NFL league year, free agency reportedly trending toward starting on time; league discussed possible delay

Now that the new NFL collective bargaining agreement has been approved, teams can operate under the new guidelines for the 2020 league year. While the new league year is scheduled to begin Wednesday, there is the question of whether or not it’ll be delayed due to the coronavirus pandemic that has swept the United States and the rest of the world. 

Pro Football Talk reported earlier on Sunday that the league did discuss delaying the start of free agency, but Adam Schefter of ESPN has since noted that things are trending in the direction of starting on time. Of course, things can change depending how the pandemic evolves or devolves throughout the world between then and now, but things do appear to be heading towards business as usual in the NFL when it comes to free agency. 

The legal tampering period is scheduled to start Monday. Free agents are officially able to sign contracts when the new league year begins Wednesday. Players can still sign with teams, but those free agents will not be able to visit team facilities since they are closed.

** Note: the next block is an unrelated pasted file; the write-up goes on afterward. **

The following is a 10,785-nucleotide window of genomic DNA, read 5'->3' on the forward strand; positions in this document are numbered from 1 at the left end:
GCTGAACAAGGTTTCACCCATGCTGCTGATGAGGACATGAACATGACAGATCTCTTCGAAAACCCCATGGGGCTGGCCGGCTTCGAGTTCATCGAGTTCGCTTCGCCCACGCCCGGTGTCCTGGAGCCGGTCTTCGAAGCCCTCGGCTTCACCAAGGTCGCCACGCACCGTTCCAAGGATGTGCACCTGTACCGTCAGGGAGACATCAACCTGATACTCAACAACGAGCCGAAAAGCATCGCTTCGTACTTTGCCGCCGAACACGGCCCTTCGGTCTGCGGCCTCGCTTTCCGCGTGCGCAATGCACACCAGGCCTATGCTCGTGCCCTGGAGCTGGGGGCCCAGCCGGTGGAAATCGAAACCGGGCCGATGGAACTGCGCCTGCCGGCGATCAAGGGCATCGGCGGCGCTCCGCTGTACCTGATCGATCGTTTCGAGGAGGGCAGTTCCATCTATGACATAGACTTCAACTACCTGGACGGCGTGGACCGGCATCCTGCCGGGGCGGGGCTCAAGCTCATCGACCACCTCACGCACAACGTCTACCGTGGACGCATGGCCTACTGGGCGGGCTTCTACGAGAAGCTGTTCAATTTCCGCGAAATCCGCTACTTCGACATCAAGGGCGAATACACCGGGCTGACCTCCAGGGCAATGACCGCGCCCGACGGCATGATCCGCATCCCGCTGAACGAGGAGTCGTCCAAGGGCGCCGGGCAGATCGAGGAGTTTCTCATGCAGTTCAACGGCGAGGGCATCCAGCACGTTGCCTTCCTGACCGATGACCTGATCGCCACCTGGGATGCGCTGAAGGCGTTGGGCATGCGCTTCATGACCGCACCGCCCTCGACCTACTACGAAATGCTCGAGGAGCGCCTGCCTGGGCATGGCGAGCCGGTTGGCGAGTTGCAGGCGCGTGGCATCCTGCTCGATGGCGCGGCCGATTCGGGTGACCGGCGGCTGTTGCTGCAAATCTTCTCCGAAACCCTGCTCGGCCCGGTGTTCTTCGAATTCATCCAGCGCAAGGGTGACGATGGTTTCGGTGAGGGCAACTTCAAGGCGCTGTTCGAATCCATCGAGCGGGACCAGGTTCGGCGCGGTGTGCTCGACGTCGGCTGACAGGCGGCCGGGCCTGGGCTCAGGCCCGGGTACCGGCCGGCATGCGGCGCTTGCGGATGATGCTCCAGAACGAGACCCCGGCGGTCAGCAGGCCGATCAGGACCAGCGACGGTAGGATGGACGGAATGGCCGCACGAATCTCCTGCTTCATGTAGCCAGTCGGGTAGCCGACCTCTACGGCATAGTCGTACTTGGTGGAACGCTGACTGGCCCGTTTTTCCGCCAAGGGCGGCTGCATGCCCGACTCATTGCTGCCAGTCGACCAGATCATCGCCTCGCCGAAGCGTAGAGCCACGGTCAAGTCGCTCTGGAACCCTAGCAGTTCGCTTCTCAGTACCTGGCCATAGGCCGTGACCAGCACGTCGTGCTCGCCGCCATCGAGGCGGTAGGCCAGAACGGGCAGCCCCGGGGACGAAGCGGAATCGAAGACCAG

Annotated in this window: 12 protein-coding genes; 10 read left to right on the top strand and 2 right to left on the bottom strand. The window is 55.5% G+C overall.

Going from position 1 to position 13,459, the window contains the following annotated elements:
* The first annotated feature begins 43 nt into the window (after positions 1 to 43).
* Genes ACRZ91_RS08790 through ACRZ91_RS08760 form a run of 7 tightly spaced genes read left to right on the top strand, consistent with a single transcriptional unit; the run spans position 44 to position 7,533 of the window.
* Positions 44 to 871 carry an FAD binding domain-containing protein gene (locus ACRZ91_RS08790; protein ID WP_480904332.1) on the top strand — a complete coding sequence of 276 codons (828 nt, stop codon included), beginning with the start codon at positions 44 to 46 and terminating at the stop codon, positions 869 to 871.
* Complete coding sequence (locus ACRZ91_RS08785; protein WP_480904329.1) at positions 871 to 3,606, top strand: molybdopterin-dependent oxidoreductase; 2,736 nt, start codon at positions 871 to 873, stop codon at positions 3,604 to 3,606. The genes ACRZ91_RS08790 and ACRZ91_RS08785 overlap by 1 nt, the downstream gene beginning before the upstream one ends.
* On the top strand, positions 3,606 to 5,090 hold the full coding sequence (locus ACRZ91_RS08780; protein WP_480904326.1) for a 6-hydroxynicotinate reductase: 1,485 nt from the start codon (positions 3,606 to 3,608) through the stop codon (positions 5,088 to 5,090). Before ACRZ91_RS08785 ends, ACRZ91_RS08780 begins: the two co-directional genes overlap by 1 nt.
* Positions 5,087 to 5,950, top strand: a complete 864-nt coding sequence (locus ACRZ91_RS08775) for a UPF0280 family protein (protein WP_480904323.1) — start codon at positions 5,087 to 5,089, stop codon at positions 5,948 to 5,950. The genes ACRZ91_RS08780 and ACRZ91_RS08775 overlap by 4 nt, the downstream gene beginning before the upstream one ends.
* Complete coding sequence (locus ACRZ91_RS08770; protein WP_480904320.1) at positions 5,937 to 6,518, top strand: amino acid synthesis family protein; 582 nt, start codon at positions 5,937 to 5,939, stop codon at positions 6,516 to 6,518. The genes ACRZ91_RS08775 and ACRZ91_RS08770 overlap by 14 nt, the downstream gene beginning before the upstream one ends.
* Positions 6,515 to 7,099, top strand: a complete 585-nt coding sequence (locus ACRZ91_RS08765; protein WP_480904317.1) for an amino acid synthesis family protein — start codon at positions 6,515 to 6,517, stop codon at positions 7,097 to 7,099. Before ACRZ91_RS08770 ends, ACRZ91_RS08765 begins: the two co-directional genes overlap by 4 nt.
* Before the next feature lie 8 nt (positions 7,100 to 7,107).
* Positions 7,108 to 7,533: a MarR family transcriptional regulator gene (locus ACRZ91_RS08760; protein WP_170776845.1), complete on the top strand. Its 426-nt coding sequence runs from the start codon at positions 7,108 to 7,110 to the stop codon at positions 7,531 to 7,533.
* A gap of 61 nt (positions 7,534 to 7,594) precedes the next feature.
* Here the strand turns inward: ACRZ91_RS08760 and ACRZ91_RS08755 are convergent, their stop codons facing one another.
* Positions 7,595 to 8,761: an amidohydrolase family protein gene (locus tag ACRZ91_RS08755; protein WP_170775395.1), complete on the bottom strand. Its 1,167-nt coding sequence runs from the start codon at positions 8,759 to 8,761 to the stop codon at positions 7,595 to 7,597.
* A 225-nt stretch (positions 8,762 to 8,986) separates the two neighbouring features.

The NFL Annual Meeting, which was set for March 29 through April 1, was one of the first major offseason events to be canceled. The league also banned college players taking top-30 visits to team facilities, as teams have shut down their practice facilities due to the coronavirus outbreak over the past week. 

Teams can schedule no more than three telephone or video conferences with an individual draft-eligible player per week (Sunday through Saturday), per the new guidelines set by the NFL. Each conversation (telephone for video chat) can last no longer than one hour. Those meetings also cannot be conducted during a time that interferes with a player’s school schedule. 

As things stand currently, the start of the new league year appears to be full steam ahead. Part of the reason why the NFL may be comfortable electing to go forward with the start of the new league year is because free agency is not a spectator event. Outside of physicals (which could, in theory, be delayed), teams can also negotiate with free agents remotely and come to terms on a deal without even having the player/his reps travel to them or vice versa. 

While this is a rather manageable piece to the puzzle for the NFL and its operation, the NFL draft later this spring will be an entirely different beast that folks should keep a strong eye on.  

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